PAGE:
1. Intro to Physics Units

Introduction to Units

# Introduction to Units & the SI System

Patrick Ford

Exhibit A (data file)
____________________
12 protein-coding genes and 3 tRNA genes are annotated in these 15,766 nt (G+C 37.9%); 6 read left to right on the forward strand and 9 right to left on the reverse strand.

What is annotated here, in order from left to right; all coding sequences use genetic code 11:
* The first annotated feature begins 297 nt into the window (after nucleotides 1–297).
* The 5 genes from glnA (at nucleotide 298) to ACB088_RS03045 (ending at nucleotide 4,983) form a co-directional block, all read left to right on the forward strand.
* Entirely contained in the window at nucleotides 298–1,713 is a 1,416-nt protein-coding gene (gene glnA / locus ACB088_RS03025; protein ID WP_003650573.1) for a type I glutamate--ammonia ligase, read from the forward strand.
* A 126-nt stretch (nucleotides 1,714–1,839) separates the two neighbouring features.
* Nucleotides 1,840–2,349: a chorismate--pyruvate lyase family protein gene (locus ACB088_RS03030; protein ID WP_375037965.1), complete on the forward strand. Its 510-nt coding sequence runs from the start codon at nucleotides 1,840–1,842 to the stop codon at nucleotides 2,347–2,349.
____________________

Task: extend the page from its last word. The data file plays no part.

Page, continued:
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Hey, guys, welcome to physics. My name is Patrick. I want to be your instructor for this first video. We're just gonna talk about briefly units and the S I system of units. Let's check it out. So, guys, what's physics all really about? Well, physics is the study of natural phenomena. That's the definition. You'll senior textbook. But really, it's just a bunch of measurements and a lot of equations. I like to think about physics as a math class with rules or math with storyline. For example, if you take a ball and you drop it towards the ground, it falls to the ground because of gravity. That's a rule. There's also a math equation to describe how fast and how far it falls. And so before we get to the equations, which will see plenty of in the in the future, I want to talk about measurements and units because in nature we measure physical quantities. So things like mass length and time, all the stuff that I have in this table down here that we'll get to in just a second, and the thing about these measurements or physical quantities is that when you measure something you have to have a number and a unit in order for it to make sense. For example, let's say you measure the mass of a box, need a number and a unit to describe it. If you just said that that Mass was 10 10 by itself doesn't actually mean anything. It could be 10 kg or £10 or 10 ounces. So if you have just 10 that doesn't mean anything. But if you measure it to be 10 kg now, that's a number and a unit. And that measurement does make sense now. So kilograms ah, lot of these units will have their shorthand notations. We're going to see a bunch of those things later on in the future. So we're going to see a lot of units in physics. And so, in order for your equations toe work, but you have to remember, is that all the units inside of that equation must be compatible with each other. So the way I like to think about that is they have to speak the same language. And so groups of compatible units that speak the same language or work together form what's called a system of equations and in physics, the big one is gonna be the S I system which stands for in French, the System international. So it's just backwards. So this is the S I system. We've already been supposed to kilograms, which is K G and meters M seconds is s and Newton is n There are other systems that will see the imperial system is an example where we're using pound, feet, inches, seconds things like that. But the main way that we use in physics is the S I system. So physics equations In order for them toe work, they all the units must be compatible with each other. Here's a quick example. One of the most powerful equations you'll see in physics is gonna be force equals mass times acceleration or F equals m A. So if we replaced all these variables with their units, we can see that a newton is equal to a kilogram times acceleration. I'm just gonna give this to you. Acceleration is in units of meters per second squared. So notice how all of these units here Newton's kilograms, meters and seconds all belong to the S I unit system. Whereas if I said a Newton equals a pound times a meter per second squared. This is actually incompatible, whereas this first equation is compatible. So this is actually incorrect. And you're gonna get a wrong answer if you start mixing and matching things from different systems. So make sure that all your equations and all the units speak the same language and are compatible. Alright, guys, that's really all there is to it for this one. Let's move on to the next video.

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